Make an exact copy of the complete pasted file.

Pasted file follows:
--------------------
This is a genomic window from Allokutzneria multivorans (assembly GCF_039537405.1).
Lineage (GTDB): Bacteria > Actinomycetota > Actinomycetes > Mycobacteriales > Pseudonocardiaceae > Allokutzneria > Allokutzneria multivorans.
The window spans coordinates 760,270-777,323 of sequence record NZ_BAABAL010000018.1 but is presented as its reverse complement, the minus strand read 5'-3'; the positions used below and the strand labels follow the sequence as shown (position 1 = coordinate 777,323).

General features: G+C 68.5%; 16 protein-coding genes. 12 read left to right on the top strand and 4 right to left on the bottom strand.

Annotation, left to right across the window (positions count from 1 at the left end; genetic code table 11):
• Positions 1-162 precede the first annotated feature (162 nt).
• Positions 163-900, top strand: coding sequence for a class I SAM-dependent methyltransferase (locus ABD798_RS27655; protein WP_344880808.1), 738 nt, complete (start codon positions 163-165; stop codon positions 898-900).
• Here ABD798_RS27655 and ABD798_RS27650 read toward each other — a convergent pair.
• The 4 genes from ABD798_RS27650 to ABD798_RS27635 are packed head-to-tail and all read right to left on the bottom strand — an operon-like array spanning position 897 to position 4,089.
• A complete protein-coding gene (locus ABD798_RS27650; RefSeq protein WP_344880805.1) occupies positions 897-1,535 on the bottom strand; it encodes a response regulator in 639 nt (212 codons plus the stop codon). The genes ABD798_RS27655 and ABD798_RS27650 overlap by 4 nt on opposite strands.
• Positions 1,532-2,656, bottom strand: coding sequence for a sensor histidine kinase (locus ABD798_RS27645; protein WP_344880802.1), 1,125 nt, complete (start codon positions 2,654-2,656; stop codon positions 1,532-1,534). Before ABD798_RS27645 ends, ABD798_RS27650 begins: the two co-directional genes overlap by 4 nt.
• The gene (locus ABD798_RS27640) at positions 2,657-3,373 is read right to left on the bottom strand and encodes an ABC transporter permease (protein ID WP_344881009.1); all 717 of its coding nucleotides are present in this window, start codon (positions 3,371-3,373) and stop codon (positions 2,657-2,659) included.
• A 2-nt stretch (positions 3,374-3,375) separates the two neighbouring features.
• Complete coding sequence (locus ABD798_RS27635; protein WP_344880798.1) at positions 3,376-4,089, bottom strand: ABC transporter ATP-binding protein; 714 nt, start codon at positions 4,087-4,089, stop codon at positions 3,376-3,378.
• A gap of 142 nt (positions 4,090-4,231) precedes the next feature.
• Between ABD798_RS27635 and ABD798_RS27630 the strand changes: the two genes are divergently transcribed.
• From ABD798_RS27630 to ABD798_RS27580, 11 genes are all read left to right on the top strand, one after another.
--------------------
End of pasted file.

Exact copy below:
This is a genomic window from Allokutzneria multivorans (assembly GCF_039537405.1).
Lineage (GTDB): Bacteria > Actinomycetota > Actinomycetes > Mycobacteriales > Pseudonocardiaceae > Allokutzneria > Allokutzneria multivorans.
The window spans coordinates 760,270-777,323 of sequence record NZ_BAABAL010000018.1 but is presented as its reverse complement, the minus strand read 5'-3'; the positions used below and the strand labels follow the sequence as shown (position 1 = coordinate 777,323).

General features: G+C 68.5%; 16 protein-coding genes. 12 read left to right on the top strand and 4 right to left on the bottom strand.

Annotation, left to right across the window (positions count from 1 at the left end; genetic code table 11):
• Positions 1-162 precede the first annotated feature (162 nt).
• Positions 163-900, top strand: coding sequence for a class I SAM-dependent methyltransferase (locus ABD798_RS27655; protein WP_344880808.1), 738 nt, complete (start codon positions 163-165; stop codon positions 898-900).
• Here ABD798_RS27655 and ABD798_RS27650 read toward each other — a convergent pair.
• The 4 genes from ABD798_RS27650 to ABD798_RS27635 are packed head-to-tail and all read right to left on the bottom strand — an operon-like array spanning position 897 to position 4,089.
• A complete protein-coding gene (locus ABD798_RS27650; RefSeq protein WP_344880805.1) occupies positions 897-1,535 on the bottom strand; it encodes a response regulator in 639 nt (212 codons plus the stop codon). The genes ABD798_RS27655 and ABD798_RS27650 overlap by 4 nt on opposite strands.
• Positions 1,532-2,656, bottom strand: coding sequence for a sensor histidine kinase (locus ABD798_RS27645; protein WP_344880802.1), 1,125 nt, complete (start codon positions 2,654-2,656; stop codon positions 1,532-1,534). Before ABD798_RS27645 ends, ABD798_RS27650 begins: the two co-directional genes overlap by 4 nt.
• The gene (locus ABD798_RS27640) at positions 2,657-3,373 is read right to left on the bottom strand and encodes an ABC transporter permease (protein ID WP_344881009.1); all 717 of its coding nucleotides are present in this window, start codon (positions 3,371-3,373) and stop codon (positions 2,657-2,659) included.
• A 2-nt stretch (positions 3,374-3,375) separates the two neighbouring features.
• Complete coding sequence (locus ABD798_RS27635; protein WP_344880798.1) at positions 3,376-4,089, bottom strand: ABC transporter ATP-binding protein; 714 nt, start codon at positions 4,087-4,089, stop codon at positions 3,376-3,378.
• A gap of 142 nt (positions 4,090-4,231) precedes the next feature.
• Between ABD798_RS27635 and ABD798_RS27630 the strand changes: the two genes are divergently transcribed.
• From ABD798_RS27630 to ABD798_RS27580, 11 genes are all read left to right on the top strand, one after another.